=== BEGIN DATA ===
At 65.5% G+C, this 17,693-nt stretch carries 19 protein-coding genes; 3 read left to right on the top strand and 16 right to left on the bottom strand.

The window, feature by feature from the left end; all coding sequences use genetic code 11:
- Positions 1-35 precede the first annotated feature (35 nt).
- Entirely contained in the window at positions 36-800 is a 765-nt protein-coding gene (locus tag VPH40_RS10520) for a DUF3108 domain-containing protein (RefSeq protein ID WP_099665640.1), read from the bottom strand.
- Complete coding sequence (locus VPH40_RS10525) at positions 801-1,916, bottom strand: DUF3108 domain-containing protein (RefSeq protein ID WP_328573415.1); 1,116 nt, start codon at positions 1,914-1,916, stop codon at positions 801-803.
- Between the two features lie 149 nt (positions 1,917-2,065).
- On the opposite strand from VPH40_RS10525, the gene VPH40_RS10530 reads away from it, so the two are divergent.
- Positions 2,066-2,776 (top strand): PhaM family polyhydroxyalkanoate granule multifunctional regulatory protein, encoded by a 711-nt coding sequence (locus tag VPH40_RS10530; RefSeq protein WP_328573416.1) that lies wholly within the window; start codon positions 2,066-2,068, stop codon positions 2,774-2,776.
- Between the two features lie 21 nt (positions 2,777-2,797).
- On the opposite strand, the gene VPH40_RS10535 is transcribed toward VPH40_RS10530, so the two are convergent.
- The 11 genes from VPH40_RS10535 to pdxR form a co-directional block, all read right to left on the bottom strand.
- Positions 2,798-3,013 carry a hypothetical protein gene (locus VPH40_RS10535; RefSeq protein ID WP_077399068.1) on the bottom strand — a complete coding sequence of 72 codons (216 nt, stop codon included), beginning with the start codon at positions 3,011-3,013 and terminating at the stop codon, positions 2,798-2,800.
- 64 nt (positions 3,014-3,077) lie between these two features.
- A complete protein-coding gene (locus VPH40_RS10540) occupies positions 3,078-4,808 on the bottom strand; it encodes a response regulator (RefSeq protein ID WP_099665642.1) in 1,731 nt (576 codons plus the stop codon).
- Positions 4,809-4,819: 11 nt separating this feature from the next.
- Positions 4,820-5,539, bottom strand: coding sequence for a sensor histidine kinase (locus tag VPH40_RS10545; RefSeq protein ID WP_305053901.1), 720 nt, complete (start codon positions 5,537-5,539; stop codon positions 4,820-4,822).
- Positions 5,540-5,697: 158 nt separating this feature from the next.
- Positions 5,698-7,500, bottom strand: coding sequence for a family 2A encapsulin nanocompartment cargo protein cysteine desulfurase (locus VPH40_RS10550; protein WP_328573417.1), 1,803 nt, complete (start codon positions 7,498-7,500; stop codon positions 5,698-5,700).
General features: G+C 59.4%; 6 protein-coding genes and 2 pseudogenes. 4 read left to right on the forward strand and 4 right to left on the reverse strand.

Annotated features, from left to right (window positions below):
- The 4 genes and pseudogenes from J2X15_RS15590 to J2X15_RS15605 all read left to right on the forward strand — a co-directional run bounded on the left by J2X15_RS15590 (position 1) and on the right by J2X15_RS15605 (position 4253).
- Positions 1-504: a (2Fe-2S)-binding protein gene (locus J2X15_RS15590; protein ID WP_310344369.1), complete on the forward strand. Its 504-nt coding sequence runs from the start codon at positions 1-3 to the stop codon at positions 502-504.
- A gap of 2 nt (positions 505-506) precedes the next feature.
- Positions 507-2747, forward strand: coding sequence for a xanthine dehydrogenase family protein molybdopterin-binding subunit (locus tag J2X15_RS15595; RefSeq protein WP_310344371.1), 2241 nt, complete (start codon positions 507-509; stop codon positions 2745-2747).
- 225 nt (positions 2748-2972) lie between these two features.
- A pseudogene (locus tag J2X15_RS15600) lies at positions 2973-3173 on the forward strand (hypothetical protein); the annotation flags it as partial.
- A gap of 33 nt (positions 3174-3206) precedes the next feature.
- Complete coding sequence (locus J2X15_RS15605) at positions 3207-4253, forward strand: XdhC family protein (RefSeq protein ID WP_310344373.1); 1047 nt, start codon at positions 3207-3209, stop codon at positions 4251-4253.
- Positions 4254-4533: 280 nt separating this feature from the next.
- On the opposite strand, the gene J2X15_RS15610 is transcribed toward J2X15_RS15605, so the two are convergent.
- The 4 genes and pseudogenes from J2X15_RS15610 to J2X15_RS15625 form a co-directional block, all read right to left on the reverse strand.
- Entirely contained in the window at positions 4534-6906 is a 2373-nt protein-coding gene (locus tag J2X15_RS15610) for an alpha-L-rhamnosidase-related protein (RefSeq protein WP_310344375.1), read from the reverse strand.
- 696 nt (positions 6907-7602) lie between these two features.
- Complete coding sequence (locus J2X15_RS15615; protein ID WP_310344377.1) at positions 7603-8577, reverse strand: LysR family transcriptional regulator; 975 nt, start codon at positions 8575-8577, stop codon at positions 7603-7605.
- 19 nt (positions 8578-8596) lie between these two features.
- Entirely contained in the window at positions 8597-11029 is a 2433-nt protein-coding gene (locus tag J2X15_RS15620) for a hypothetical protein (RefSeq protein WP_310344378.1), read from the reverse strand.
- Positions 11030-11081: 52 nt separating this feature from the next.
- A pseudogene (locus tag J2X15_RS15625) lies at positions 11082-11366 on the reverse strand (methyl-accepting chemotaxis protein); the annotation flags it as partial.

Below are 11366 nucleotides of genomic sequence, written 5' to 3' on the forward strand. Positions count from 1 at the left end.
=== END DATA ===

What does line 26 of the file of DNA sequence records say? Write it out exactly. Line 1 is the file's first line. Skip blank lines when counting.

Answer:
- A pseudogene (locus tag J2X15_RS15600) lies at positions 2973-3173 on the forward strand (hypothetical protein); the annotation flags it as partial.